Too many times, Thomas has collected stories of one kid inviting over a classmate to come check out a parent’s gun and one or both children are injured, she said.
And though many parents think that their child doesn’t know where they keep their gun, data from the Johns Hopkins Center for Gun Violence Solutions has shown most kids know where one is kept and can get to it within five minutes, Crifasi said.
How to start the conversation
The good news is most people want to keep kids safe when guns are in the home, and most people will be up-front about their firearms and how they are stored, Thomas said.
And it can start as simply as a text.
When her daughter is going to meet with a new friend, Thomas said she likes to lay out all the safety information for that family. She mentions how many dogs they have, that there’s an alarm on the pool, that guns are stored unloaded in a safe separate from ammunition, and that alcohol is kept locked up.
Then she asks if she should be aware of any other safety concerns.
“I just throw it in there,” she said. And usually, the other parents respond right back to her with similar information.
And although such a conversation may feel taboo, it isn’t so different than ones families are already having with one another every day, Crifasi added.
“If your kid has a peanut allergy, you’re going to have zero issue saying, ‘Hey, when my kid comes over, please don’t give them any peanuts,’ ” she said.
The Be SMART campaign offers resources on how to start those conversations.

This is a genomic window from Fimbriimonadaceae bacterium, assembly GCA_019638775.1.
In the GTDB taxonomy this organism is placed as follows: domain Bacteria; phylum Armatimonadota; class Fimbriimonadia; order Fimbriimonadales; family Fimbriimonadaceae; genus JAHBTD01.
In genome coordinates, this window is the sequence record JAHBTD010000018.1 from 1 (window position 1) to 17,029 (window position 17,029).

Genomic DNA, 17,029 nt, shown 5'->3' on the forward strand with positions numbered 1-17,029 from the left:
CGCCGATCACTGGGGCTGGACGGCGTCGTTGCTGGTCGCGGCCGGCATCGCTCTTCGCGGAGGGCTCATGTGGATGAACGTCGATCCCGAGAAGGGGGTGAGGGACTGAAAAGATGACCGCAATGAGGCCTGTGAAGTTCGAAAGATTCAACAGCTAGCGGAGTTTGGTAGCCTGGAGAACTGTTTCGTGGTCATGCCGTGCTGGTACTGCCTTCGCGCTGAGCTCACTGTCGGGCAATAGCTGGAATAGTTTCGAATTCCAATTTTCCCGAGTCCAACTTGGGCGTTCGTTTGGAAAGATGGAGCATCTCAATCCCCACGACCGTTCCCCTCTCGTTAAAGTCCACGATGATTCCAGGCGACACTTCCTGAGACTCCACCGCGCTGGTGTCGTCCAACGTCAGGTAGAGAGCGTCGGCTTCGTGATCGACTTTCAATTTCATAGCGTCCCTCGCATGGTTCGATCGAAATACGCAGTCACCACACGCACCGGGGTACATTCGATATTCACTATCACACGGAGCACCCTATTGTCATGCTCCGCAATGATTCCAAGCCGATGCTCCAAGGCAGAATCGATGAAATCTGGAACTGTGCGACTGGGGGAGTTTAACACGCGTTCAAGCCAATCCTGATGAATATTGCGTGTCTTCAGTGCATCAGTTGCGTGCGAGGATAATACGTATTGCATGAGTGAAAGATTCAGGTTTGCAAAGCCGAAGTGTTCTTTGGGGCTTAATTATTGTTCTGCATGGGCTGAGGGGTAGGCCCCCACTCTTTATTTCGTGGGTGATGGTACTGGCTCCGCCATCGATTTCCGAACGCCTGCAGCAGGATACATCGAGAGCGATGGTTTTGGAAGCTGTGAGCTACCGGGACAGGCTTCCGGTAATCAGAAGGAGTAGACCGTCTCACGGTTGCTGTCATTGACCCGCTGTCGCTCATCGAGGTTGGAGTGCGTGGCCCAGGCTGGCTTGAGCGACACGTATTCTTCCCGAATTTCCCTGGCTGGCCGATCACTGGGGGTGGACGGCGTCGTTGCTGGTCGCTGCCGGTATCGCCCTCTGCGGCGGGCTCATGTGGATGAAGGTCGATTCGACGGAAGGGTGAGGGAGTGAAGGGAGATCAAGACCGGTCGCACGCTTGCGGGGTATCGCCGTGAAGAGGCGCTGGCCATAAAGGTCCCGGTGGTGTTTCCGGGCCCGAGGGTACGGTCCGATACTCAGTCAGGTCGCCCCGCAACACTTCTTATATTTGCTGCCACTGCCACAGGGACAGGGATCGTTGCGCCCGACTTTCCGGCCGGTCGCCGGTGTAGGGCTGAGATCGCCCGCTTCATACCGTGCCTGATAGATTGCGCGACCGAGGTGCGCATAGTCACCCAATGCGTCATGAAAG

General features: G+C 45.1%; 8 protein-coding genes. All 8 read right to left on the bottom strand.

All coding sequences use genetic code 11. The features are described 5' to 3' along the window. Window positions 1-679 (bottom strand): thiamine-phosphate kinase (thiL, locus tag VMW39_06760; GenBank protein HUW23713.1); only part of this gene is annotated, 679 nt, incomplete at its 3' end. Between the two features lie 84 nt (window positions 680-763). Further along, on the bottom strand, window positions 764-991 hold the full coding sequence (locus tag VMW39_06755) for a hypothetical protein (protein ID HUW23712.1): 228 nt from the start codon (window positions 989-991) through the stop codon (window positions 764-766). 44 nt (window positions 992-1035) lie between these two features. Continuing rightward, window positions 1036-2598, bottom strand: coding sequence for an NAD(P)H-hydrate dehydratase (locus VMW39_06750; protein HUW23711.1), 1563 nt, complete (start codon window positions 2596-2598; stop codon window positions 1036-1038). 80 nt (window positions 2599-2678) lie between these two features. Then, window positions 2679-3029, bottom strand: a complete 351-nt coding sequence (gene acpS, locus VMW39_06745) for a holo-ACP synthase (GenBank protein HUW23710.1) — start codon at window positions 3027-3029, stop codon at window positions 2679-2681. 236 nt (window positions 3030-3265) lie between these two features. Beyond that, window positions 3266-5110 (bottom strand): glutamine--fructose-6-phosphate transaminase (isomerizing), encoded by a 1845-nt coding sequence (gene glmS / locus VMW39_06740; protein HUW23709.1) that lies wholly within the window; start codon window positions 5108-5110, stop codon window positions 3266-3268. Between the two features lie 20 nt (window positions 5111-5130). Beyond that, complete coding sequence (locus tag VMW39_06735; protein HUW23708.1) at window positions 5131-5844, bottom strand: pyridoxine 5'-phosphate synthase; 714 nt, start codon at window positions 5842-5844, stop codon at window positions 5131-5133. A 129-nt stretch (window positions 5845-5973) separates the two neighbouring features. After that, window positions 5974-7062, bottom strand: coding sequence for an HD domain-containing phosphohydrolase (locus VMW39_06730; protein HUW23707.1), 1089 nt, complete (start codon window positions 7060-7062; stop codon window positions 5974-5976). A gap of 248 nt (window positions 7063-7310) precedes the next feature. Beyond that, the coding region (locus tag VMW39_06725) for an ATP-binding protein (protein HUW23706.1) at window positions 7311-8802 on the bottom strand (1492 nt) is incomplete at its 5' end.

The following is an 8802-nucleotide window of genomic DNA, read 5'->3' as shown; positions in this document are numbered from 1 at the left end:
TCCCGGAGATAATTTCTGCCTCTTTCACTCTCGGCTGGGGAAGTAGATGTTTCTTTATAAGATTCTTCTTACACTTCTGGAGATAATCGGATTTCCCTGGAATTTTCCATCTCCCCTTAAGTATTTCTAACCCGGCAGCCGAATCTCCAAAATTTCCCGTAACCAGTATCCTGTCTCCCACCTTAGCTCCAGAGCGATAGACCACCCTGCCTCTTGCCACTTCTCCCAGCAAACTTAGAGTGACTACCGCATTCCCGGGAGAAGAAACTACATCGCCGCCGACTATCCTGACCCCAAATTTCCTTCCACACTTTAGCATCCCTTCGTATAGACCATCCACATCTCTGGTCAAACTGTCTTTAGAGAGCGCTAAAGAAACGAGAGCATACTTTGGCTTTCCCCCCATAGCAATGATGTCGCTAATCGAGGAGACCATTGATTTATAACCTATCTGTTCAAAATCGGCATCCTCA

No matter how awkward the conversation, kids’ safety should always be the priority, said Lee, who is also a pediatric physician in emergency medicine and researcher at Boston Children’s Hospital.
“If it’s in a general conversation about safety … framing it in that way hopefully will provide some context where it makes more sense to have these discussions with friends or family members.”
What to do when you don’t align
When Thomas found out the mother of her daughter’s friend had a gun stowed under the car seat, a difficult conversation began.
Thomas decided to drive her daughter over to the house and asked if the parents could make a safety plan together for the next time her daughter rode with her friend.
“I’m pretty honest about it, I say, ‘In order for my child to come to your house, do you have a way you can secure those firearms that would be unloaded and locked in a safe?’ ”
Often, the other family will make arrangements to change the location of the firearms while her daughter is over. If not, Thomas said she will just offer to have the kids at her house or to meet somewhere else, such as a park or horseback riding barn.
And if it’s just not comfortable, families should feel empowered not to send their children over, she added.
Now, it’s a normal conversation for Thomas’ family to have with others. And although she talks to her children about gun safety, too, Thomas said she sees it as ultimately the adults’ responsibility to keep guns away from kids. That means getting used to talking about it with friends and extended family.
“If we can save just one child’s life by having this conversation, then we’ve done our job as humans,” she said.